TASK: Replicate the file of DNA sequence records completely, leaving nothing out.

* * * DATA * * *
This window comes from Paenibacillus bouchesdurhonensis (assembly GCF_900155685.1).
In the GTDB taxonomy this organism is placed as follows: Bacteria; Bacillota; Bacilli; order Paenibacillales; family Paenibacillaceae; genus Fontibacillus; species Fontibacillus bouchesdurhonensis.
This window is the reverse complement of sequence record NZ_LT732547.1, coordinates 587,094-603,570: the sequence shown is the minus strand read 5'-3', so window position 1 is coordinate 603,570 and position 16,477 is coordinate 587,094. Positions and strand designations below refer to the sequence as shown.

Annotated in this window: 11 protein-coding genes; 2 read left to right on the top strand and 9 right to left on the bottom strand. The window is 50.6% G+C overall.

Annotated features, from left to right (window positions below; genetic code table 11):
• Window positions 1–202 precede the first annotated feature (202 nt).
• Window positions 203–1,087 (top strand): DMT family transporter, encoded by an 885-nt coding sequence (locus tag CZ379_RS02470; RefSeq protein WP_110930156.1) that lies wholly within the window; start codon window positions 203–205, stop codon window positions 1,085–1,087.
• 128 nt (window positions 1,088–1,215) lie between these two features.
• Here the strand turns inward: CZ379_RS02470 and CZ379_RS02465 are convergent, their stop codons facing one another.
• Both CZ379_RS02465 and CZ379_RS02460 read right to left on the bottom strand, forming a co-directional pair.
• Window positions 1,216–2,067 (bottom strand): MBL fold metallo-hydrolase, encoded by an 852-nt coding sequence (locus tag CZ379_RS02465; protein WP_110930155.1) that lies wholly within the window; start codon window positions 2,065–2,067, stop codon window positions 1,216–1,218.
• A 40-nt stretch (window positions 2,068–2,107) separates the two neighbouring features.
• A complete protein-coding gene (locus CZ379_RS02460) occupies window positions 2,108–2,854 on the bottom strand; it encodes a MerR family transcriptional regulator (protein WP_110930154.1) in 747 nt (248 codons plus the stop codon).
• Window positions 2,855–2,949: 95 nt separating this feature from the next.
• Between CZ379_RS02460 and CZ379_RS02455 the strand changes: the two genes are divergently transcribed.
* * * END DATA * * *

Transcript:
This window comes from Paenibacillus bouchesdurhonensis (assembly GCF_900155685.1).
In the GTDB taxonomy this organism is placed as follows: Bacteria; Bacillota; Bacilli; order Paenibacillales; family Paenibacillaceae; genus Fontibacillus; species Fontibacillus bouchesdurhonensis.
This window is the reverse complement of sequence record NZ_LT732547.1, coordinates 587,094-603,570: the sequence shown is the minus strand read 5'-3', so window position 1 is coordinate 603,570 and position 16,477 is coordinate 587,094. Positions and strand designations below refer to the sequence as shown.

Annotated in this window: 11 protein-coding genes; 2 read left to right on the top strand and 9 right to left on the bottom strand. The window is 50.6% G+C overall.

Annotated features, from left to right (window positions below; genetic code table 11):
• Window positions 1–202 precede the first annotated feature (202 nt).
• Window positions 203–1,087 (top strand): DMT family transporter, encoded by an 885-nt coding sequence (locus tag CZ379_RS02470; RefSeq protein WP_110930156.1) that lies wholly within the window; start codon window positions 203–205, stop codon window positions 1,085–1,087.
• 128 nt (window positions 1,088–1,215) lie between these two features.
• Here the strand turns inward: CZ379_RS02470 and CZ379_RS02465 are convergent, their stop codons facing one another.
• Both CZ379_RS02465 and CZ379_RS02460 read right to left on the bottom strand, forming a co-directional pair.
• Window positions 1,216–2,067 (bottom strand): MBL fold metallo-hydrolase, encoded by an 852-nt coding sequence (locus tag CZ379_RS02465; protein WP_110930155.1) that lies wholly within the window; start codon window positions 2,065–2,067, stop codon window positions 1,216–1,218.
• A 40-nt stretch (window positions 2,068–2,107) separates the two neighbouring features.
• A complete protein-coding gene (locus CZ379_RS02460) occupies window positions 2,108–2,854 on the bottom strand; it encodes a MerR family transcriptional regulator (protein WP_110930154.1) in 747 nt (248 codons plus the stop codon).
• Window positions 2,855–2,949: 95 nt separating this feature from the next.
• Between CZ379_RS02460 and CZ379_RS02455 the strand changes: the two genes are divergently transcribed.